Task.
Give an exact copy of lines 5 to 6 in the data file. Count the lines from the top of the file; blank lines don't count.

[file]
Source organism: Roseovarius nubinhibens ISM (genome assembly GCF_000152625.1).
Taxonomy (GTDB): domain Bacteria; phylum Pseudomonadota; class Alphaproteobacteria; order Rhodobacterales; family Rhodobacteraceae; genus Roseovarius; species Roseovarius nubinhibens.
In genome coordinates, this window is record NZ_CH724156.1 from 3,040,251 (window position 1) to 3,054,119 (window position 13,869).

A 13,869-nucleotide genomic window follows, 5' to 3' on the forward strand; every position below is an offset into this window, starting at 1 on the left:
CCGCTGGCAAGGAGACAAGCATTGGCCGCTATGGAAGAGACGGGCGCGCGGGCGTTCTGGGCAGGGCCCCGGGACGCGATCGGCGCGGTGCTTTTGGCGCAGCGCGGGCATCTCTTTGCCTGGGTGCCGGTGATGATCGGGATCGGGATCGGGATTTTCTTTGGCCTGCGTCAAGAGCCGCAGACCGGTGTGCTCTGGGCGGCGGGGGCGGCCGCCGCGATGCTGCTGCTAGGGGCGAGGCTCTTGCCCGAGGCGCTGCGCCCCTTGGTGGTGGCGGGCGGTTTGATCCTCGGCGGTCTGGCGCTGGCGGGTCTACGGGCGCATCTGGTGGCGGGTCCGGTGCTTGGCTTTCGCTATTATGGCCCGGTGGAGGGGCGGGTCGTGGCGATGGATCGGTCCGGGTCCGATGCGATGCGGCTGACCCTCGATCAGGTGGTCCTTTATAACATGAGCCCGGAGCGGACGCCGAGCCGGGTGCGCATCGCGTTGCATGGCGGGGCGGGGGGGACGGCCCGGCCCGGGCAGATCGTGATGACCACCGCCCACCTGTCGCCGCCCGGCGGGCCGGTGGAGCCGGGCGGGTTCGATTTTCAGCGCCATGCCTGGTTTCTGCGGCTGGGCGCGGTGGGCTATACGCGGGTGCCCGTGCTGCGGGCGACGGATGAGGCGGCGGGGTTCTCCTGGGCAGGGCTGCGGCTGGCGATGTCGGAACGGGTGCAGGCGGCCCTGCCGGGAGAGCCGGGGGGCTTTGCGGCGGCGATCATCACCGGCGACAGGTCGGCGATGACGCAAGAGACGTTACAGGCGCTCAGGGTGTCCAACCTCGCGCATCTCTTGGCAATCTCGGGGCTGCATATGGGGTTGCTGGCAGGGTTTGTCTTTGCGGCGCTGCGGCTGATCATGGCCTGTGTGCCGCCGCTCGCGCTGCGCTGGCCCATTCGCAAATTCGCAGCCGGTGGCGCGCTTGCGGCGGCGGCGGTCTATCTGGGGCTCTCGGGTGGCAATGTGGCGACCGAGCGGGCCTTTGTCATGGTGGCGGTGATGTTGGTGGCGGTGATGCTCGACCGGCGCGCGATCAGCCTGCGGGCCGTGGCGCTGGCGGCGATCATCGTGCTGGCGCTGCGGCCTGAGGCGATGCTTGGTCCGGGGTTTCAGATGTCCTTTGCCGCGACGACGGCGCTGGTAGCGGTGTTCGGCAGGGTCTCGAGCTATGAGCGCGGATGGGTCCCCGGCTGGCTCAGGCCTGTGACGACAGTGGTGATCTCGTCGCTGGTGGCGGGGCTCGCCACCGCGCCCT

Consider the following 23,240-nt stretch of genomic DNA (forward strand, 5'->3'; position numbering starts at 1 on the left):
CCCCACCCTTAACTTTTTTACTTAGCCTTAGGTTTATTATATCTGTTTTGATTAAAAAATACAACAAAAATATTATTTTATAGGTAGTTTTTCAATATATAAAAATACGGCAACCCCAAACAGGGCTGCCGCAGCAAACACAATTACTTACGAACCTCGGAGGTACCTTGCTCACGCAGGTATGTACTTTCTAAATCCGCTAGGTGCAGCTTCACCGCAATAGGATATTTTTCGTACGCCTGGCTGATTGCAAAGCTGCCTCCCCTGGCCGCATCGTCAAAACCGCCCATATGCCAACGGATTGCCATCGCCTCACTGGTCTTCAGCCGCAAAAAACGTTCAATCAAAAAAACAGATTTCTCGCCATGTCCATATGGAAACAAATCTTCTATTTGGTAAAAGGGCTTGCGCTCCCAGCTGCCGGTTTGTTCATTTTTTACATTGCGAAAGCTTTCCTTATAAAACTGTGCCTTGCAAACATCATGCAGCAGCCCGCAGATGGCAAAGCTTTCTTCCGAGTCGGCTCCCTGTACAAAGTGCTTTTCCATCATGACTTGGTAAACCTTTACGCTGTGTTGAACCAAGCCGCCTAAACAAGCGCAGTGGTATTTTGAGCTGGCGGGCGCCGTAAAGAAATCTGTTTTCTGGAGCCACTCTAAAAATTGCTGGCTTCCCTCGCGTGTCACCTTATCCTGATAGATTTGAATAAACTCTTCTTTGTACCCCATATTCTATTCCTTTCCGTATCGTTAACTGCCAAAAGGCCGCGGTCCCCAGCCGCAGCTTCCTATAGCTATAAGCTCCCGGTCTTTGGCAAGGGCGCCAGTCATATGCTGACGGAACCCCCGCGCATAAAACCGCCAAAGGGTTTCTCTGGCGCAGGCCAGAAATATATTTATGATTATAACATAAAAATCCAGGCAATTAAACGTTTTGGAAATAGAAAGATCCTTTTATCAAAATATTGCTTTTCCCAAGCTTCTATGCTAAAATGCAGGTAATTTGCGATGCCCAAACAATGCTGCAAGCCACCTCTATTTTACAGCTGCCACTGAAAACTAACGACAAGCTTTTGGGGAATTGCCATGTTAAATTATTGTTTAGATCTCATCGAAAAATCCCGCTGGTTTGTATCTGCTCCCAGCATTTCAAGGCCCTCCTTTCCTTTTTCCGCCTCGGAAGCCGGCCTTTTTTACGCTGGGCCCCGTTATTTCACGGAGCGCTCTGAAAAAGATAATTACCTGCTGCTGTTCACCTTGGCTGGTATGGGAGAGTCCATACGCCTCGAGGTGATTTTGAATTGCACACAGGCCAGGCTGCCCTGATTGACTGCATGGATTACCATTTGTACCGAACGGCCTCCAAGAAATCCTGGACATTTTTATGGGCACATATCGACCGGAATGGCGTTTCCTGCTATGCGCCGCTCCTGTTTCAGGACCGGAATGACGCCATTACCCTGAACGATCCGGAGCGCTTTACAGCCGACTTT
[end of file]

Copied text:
CCGCTGGCAAGGAGACAAGCATTGGCCGCTATGGAAGAGACGGGCGCGCGGGCGTTCTGGGCAGGGCCCCGGGACGCGATCGGCGCGGTGCTTTTGGCGCAGCGCGGGCATCTCTTTGCCTGGGTGCCGGTGATGATCGGGATCGGGATCGGGATTTTCTTTGGCCTGCGTCAAGAGCCGCAGACCGGTGTGCTCTGGGCGGCGGGGGCGGCCGCCGCGATGCTGCTGCTAGGGGCGAGGCTCTTGCCCGAGGCGCTGCGCCCCTTGGTGGTGGCGGGCGGTTTGATCCTCGGCGGTCTGGCGCTGGCGGGTCTACGGGCGCATCTGGTGGCGGGTCCGGTGCTTGGCTTTCGCTATTATGGCCCGGTGGAGGGGCGGGTCGTGGCGATGGATCGGTCCGGGTCCGATGCGATGCGGCTGACCCTCGATCAGGTGGTCCTTTATAACATGAGCCCGGAGCGGACGCCGAGCCGGGTGCGCATCGCGTTGCATGGCGGGGCGGGGGGGACGGCCCGGCCCGGGCAGATCGTGATGACCACCGCCCACCTGTCGCCGCCCGGCGGGCCGGTGGAGCCGGGCGGGTTCGATTTTCAGCGCCATGCCTGGTTTCTGCGGCTGGGCGCGGTGGGCTATACGCGGGTGCCCGTGCTGCGGGCGACGGATGAGGCGGCGGGGTTCTCCTGGGCAGGGCTGCGGCTGGCGATGTCGGAACGGGTGCAGGCGGCCCTGCCGGGAGAGCCGGGGGGCTTTGCGGCGGCGATCATCACCGGCGACAGGTCGGCGATGACGCAAGAGACGTTACAGGCGCTCAGGGTGTCCAACCTCGCGCATCTCTTGGCAATCTCGGGGCTGCATATGGGGTTGCTGGCAGGGTTTGTCTTTGCGGCGCTGCGGCTGATCATGGCCTGTGTGCCGCCGCTCGCGCTGCGCTGGCCCATTCGCAAATTCGCAGCCGGTGGCGCGCTTGCGGCGGCGGCGGTCTATCTGGGGCTCTCGGGTGGCAATGTGGCGACCGAGCGGGCCTTTGTCATGGTGGCGGTGATGTTGGTGGCGGTGATGCTCGACCGGCGCGCGATCAGCCTGCGGGCCGTGGCGCTGGCGGCGATCATCGTGCTGGCGCTGCGGCCTGAGGCGATGCTTGGTCCGGGGTTTCAGATGTCCTTTGCCGCGACGACGGCGCTGGTAGCGGTGTTCGGCAGGGTCTCGAGCTATGAGCGCGGATGGGTCCCCGGCTGGCTCAGGCCTGTGACGACAGTGGTGATCTCGTCGCTGGTGGCGGGGCTCGCCACCGCGCCCT

Consider the following 23,240-nt stretch of genomic DNA (forward strand, 5'->3'; position numbering starts at 1 on the left):